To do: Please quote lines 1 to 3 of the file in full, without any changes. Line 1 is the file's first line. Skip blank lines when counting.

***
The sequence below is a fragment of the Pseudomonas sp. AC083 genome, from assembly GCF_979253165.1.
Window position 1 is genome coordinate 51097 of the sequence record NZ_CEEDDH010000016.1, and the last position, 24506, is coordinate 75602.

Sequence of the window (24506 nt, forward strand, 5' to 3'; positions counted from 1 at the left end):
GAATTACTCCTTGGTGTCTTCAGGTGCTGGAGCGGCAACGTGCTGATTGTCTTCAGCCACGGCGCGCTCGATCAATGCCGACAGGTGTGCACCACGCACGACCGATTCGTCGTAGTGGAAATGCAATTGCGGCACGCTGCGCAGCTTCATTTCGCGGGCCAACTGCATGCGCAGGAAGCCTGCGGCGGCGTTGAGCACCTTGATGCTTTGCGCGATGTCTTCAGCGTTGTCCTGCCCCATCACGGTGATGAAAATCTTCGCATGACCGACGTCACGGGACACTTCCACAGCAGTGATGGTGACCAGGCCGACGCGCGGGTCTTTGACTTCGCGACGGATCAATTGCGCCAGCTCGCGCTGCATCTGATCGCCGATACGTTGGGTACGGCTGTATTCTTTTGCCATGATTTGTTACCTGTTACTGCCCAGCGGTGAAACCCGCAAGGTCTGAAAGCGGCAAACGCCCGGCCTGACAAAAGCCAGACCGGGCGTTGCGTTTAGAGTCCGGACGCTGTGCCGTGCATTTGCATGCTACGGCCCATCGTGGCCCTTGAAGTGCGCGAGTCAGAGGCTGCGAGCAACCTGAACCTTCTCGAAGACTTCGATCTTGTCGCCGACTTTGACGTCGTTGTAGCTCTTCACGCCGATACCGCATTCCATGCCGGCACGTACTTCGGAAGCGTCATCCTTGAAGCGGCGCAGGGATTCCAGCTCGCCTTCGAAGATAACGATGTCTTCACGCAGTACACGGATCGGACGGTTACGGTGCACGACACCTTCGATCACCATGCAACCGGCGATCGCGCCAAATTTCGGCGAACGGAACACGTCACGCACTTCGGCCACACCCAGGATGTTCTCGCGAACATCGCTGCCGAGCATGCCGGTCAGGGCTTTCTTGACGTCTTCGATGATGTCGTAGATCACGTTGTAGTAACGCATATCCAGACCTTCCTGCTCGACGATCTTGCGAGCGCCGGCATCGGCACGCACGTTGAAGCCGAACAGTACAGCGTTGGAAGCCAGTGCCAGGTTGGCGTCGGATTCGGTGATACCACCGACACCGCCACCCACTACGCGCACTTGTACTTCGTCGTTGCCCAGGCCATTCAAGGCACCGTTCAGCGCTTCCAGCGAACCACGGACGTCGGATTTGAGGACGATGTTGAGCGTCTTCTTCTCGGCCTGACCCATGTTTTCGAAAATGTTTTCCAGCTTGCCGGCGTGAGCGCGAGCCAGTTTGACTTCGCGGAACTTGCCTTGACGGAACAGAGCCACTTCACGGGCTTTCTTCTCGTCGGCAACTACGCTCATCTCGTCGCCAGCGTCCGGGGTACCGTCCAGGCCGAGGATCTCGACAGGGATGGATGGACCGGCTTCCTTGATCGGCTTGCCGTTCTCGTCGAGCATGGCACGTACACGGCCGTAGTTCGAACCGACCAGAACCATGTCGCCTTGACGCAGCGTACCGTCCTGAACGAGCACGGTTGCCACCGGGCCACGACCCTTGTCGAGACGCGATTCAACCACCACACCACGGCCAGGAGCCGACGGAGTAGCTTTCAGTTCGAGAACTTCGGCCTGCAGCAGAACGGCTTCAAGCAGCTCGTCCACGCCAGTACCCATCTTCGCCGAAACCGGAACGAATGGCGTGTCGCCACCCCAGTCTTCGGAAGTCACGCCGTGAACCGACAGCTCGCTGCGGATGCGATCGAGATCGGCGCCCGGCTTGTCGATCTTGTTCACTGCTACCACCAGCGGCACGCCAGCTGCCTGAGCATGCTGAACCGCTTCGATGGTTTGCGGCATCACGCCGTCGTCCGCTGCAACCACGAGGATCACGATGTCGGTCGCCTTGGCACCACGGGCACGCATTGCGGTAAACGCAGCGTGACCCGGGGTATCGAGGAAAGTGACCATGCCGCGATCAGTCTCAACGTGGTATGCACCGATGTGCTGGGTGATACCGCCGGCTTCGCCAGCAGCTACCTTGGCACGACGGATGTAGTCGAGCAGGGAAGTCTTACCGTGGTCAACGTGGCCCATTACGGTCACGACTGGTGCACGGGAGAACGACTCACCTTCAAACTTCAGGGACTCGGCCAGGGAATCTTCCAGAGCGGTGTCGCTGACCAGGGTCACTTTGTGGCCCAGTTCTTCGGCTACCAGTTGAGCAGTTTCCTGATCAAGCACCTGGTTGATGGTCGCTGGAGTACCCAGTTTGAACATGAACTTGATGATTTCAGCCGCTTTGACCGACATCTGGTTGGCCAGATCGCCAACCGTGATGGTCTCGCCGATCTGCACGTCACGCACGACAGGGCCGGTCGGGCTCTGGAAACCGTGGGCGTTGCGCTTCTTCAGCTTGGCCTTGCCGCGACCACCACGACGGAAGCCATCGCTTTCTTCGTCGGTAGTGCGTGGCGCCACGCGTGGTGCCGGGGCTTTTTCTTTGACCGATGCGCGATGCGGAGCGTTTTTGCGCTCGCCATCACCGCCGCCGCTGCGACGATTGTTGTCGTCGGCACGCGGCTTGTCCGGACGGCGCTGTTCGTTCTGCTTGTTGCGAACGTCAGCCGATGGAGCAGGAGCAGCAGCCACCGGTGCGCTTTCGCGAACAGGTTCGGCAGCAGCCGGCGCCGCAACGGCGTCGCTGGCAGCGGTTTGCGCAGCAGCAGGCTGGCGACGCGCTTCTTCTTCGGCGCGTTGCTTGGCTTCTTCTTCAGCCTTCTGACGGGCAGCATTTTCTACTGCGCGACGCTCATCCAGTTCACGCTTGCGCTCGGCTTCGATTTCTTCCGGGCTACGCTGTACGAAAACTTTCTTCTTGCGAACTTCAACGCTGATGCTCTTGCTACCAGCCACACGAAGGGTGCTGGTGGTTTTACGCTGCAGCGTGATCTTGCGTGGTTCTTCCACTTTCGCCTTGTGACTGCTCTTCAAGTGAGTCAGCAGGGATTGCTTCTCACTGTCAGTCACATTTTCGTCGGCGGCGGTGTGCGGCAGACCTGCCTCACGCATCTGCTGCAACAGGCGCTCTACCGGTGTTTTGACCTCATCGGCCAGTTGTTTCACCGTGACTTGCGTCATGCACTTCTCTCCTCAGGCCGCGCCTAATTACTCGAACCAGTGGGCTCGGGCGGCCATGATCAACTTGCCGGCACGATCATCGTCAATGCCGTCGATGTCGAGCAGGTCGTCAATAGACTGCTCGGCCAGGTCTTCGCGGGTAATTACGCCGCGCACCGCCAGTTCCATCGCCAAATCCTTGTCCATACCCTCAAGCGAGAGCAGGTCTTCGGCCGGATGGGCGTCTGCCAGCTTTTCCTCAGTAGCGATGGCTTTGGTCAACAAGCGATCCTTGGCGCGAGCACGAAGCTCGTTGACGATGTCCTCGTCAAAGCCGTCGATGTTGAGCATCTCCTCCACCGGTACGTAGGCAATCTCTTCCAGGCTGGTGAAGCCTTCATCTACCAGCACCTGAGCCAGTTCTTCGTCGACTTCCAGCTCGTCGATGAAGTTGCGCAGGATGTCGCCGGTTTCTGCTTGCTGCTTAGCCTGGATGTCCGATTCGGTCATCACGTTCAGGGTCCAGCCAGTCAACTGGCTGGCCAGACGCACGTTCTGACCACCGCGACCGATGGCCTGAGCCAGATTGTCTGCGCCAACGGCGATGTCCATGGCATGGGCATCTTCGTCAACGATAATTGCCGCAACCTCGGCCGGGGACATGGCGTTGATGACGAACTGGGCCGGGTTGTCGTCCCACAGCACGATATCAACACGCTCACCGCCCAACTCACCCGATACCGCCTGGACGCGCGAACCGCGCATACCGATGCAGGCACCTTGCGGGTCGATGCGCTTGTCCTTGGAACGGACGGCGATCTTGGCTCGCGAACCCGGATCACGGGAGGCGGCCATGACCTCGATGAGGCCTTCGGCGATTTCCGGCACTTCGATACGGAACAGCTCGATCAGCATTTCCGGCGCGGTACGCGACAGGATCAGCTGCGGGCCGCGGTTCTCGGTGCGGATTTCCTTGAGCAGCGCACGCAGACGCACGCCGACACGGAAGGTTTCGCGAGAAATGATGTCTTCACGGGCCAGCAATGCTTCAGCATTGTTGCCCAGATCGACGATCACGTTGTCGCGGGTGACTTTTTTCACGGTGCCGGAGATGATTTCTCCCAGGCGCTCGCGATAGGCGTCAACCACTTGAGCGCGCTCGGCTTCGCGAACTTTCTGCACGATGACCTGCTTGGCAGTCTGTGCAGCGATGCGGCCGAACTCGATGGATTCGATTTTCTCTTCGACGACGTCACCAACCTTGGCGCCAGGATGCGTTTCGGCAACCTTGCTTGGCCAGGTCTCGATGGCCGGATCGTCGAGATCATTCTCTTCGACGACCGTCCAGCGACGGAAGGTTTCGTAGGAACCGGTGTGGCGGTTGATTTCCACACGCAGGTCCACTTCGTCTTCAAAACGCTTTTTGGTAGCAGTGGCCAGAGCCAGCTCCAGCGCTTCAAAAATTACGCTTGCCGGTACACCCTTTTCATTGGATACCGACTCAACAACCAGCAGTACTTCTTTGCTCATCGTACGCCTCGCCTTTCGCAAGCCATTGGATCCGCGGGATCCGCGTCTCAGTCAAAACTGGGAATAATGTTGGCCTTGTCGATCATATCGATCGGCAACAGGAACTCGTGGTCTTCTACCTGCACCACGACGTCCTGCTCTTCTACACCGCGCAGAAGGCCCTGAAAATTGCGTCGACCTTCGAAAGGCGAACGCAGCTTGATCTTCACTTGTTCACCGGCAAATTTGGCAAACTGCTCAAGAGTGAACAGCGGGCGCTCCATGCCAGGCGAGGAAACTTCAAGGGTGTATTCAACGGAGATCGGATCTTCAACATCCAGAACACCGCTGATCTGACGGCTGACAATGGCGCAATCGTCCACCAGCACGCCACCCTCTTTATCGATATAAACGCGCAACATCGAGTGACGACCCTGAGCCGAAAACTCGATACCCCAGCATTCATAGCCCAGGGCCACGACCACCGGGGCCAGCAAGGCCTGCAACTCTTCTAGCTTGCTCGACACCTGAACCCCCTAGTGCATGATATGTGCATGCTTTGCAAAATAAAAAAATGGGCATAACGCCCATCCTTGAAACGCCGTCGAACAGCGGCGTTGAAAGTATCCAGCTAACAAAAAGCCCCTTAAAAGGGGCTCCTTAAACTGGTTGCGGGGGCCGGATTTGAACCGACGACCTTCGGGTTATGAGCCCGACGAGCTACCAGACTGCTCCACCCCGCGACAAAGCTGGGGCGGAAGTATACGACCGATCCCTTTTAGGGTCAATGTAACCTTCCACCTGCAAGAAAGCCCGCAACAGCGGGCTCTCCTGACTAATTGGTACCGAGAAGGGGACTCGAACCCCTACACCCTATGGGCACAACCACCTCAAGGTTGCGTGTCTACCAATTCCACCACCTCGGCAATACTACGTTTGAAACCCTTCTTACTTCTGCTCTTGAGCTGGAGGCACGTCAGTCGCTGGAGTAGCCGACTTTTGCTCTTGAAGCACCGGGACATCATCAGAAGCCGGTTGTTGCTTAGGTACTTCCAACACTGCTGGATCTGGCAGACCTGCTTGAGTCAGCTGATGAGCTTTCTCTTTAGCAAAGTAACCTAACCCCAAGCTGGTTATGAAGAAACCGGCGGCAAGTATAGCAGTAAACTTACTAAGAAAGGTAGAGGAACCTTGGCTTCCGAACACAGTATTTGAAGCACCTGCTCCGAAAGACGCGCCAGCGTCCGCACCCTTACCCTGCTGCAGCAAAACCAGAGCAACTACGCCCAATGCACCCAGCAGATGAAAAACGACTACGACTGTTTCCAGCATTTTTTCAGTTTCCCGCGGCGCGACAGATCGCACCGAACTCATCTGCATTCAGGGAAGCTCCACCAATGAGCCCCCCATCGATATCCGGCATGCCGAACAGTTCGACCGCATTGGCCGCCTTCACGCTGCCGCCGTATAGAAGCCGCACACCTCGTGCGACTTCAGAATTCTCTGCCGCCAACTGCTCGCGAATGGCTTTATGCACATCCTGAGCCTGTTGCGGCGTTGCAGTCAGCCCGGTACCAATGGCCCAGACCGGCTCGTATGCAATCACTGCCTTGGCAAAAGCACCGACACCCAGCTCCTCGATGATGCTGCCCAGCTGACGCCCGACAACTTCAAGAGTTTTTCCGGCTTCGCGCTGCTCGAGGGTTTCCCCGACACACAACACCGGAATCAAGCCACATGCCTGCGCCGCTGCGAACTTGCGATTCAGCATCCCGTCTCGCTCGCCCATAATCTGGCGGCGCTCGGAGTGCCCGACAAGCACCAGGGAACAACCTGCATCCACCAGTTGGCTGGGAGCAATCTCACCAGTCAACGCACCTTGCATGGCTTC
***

The sequence below is a fragment of the Pseudomonas sp. AC083 genome, from assembly GCF_979253165.1.
Window position 1 is genome coordinate 51097 of the sequence record NZ_CEEDDH010000016.1, and the last position, 24506, is coordinate 75602.

Sequence of the window (24506 nt, forward strand, 5' to 3'; positions counted from 1 at the left end):